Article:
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It was right to be here at the March for the Alternative (http://marchforthealternative.org.uk/) today, but this was not the moment when the tide turned. There were too many subtexts; too fragmented an agenda for that.
Our march started on the steps St Martin in the Fields near Trafalgar Square. Anna and I joined the Housing Justice churches' campaigning group, opposing the cuts and also standing up for the homeless people who Westminster City Council intend to 'cleanse' from central London.
I have been on many protests before. This one was strangely subdued. As we made our way to Hyde Park there were whistles, banners and an occasional African band, but remarkably little chanting. We largely marched in silence.
I know this may be read around the world so forgive a word of explanation. Just because Brits are quiet doesn't mean we're not furious. Believe me, we are mad as hell. The chief beneficiaries of the boom - the people whose reckless arrogance and greed devastated the global economy - are still raking in the profits. The poor and helpless pay the price. No doubt the minor violence which broke out after the march will be blown up out of all proportion by the right-wing press, but overwhelmingly today was an expression of nonviolent outrage.
I mentioned 'subtexts'. One of the most apparent is that protestors are more united in what we are against than in what we are for. The exclusion of Green Party leader Caroline Lucas from the platform today struck a petty note. It's a sober reminder that there are partisan agendas at work on all sides. Her video message can be viewed here: http://www.greenparty.org.uk/news/24-03-2011-cuts-where-they-are-needed....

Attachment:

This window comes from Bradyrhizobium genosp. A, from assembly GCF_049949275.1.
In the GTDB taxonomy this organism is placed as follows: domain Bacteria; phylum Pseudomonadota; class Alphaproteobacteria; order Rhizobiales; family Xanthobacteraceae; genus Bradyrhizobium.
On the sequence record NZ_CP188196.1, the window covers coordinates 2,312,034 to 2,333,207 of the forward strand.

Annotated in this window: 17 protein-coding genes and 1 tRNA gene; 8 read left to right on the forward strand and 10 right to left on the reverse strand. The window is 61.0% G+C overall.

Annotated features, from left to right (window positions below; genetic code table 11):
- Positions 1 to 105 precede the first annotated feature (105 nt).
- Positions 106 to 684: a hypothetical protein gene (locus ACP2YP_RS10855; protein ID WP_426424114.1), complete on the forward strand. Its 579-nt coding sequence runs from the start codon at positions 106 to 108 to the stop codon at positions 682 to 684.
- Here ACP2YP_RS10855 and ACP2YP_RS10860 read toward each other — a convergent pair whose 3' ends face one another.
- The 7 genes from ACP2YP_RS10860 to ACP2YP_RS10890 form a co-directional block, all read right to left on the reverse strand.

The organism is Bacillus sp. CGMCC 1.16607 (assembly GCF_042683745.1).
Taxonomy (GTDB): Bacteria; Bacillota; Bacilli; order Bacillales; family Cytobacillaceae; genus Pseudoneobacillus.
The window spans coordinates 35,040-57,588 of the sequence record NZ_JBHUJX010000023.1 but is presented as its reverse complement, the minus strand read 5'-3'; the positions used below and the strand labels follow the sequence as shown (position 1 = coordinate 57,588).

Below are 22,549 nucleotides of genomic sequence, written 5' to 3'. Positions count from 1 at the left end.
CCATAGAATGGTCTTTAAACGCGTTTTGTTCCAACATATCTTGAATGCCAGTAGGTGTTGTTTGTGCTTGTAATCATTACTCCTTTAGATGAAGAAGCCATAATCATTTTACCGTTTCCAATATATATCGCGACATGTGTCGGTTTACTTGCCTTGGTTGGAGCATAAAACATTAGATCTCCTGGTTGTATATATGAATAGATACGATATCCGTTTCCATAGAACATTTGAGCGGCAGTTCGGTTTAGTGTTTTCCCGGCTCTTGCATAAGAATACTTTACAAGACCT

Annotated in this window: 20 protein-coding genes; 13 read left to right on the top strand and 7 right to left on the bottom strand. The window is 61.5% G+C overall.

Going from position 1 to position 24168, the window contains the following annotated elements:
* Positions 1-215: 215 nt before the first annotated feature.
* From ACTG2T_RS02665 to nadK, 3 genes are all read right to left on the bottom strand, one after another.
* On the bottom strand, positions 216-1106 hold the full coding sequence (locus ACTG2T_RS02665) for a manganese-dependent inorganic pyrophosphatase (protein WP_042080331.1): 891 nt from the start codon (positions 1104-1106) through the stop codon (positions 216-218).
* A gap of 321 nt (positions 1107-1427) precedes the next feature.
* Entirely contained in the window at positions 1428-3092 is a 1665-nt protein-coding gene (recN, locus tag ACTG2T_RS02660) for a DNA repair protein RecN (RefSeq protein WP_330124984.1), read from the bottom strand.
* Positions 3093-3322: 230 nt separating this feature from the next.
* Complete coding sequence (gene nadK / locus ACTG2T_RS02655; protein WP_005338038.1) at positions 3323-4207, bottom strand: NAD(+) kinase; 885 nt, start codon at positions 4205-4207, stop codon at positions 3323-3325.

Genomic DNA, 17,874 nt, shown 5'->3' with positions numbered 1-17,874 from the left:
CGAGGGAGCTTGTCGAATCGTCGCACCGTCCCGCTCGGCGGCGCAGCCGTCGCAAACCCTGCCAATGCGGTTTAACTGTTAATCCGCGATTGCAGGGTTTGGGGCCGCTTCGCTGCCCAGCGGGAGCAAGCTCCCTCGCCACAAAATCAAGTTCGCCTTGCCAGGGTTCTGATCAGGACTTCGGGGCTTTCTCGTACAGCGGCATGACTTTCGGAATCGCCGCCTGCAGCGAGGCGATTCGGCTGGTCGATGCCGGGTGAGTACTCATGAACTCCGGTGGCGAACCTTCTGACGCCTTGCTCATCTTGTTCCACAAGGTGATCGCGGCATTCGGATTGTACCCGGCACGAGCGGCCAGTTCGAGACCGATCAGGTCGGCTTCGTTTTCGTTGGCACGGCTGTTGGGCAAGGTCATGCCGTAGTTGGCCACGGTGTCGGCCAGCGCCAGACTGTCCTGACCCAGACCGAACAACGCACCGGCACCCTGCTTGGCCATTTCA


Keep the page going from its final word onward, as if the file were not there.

I am sure there were many Christians on this march. Some were identifiable. A sizeable group of Quakers walked and waved as we stood on the steps. I spoke briefly to Niall Cooper from Church Action on Poverty and noticed a Pax Christi presence.
For Christians, this march might be a turning point, of sorts - at least for those of us who read our 16th and 17th Century Radical Reformation history. The former Anglican Bishop of Liverpool, David Sheppard, was not wrong when noted that God has a "bias to the poor". But we are still missing a spark, a catalyst, some Gandhi or Luther King to step into the limelight. This was not yet Tahrir Square.
(c) Phil Wood has a varied background uniting community development, social entrepreneurship, housing and Christian mission. Phil is a Mennonite but has a Methodist background. His blog is at: http://radref.blogspot.com/Tweet